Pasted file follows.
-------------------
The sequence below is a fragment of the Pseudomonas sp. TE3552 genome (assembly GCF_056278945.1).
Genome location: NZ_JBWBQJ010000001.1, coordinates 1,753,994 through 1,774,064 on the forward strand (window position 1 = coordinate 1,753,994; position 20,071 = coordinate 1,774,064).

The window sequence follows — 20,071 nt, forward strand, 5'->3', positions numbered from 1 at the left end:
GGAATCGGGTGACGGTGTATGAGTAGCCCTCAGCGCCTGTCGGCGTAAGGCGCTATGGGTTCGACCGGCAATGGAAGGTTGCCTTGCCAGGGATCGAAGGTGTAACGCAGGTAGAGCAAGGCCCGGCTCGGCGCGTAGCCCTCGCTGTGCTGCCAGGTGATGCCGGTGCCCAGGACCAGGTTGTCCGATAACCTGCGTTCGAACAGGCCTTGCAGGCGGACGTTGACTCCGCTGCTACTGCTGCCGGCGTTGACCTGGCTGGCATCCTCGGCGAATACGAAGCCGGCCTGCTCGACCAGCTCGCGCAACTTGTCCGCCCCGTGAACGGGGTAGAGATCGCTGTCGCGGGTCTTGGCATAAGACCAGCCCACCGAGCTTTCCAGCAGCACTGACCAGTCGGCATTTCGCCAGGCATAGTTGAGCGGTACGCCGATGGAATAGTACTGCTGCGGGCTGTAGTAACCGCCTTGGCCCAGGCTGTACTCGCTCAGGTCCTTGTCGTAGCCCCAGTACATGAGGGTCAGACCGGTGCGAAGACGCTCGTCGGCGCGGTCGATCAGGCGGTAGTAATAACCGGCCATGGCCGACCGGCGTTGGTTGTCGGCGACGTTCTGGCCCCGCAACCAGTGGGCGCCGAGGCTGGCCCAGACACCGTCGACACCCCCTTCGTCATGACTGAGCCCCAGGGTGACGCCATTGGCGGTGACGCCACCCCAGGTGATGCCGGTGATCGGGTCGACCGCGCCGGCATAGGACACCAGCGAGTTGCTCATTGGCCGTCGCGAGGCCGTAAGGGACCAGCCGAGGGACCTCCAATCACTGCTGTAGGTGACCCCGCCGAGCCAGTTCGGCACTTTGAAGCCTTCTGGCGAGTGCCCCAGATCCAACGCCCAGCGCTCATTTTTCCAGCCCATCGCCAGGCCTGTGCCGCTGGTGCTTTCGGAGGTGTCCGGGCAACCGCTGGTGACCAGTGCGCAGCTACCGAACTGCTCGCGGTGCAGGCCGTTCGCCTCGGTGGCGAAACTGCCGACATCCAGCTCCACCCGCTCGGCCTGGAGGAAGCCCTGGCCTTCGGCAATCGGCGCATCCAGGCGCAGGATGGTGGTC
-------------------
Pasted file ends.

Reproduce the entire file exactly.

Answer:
The sequence below is a fragment of the Pseudomonas sp. TE3552 genome (assembly GCF_056278945.1).
Genome location: NZ_JBWBQJ010000001.1, coordinates 1,753,994 through 1,774,064 on the forward strand (window position 1 = coordinate 1,753,994; position 20,071 = coordinate 1,774,064).

The window sequence follows — 20,071 nt, forward strand, 5'->3', positions numbered from 1 at the left end:
GGAATCGGGTGACGGTGTATGAGTAGCCCTCAGCGCCTGTCGGCGTAAGGCGCTATGGGTTCGACCGGCAATGGAAGGTTGCCTTGCCAGGGATCGAAGGTGTAACGCAGGTAGAGCAAGGCCCGGCTCGGCGCGTAGCCCTCGCTGTGCTGCCAGGTGATGCCGGTGCCCAGGACCAGGTTGTCCGATAACCTGCGTTCGAACAGGCCTTGCAGGCGGACGTTGACTCCGCTGCTACTGCTGCCGGCGTTGACCTGGCTGGCATCCTCGGCGAATACGAAGCCGGCCTGCTCGACCAGCTCGCGCAACTTGTCCGCCCCGTGAACGGGGTAGAGATCGCTGTCGCGGGTCTTGGCATAAGACCAGCCCACCGAGCTTTCCAGCAGCACTGACCAGTCGGCATTTCGCCAGGCATAGTTGAGCGGTACGCCGATGGAATAGTACTGCTGCGGGCTGTAGTAACCGCCTTGGCCCAGGCTGTACTCGCTCAGGTCCTTGTCGTAGCCCCAGTACATGAGGGTCAGACCGGTGCGAAGACGCTCGTCGGCGCGGTCGATCAGGCGGTAGTAATAACCGGCCATGGCCGACCGGCGTTGGTTGTCGGCGACGTTCTGGCCCCGCAACCAGTGGGCGCCGAGGCTGGCCCAGACACCGTCGACACCCCCTTCGTCATGACTGAGCCCCAGGGTGACGCCATTGGCGGTGACGCCACCCCAGGTGATGCCGGTGATCGGGTCGACCGCGCCGGCATAGGACACCAGCGAGTTGCTCATTGGCCGTCGCGAGGCCGTAAGGGACCAGCCGAGGGACCTCCAATCACTGCTGTAGGTGACCCCGCCGAGCCAGTTCGGCACTTTGAAGCCTTCTGGCGAGTGCCCCAGATCCAACGCCCAGCGCTCATTTTTCCAGCCCATCGCCAGGCCTGTGCCGCTGGTGCTTTCGGAGGTGTCCGGGCAACCGCTGGTGACCAGTGCGCAGCTACCGAACTGCTCGCGGTGCAGGCCGTTCGCCTCGGTGGCGAAACTGCCGACATCCAGCTCCACCCGCTCGGCCTGGAGGAAGCCCTGGCCTTCGGCAATCGGCGCATCCAGGCGCAGGATGGTGGTC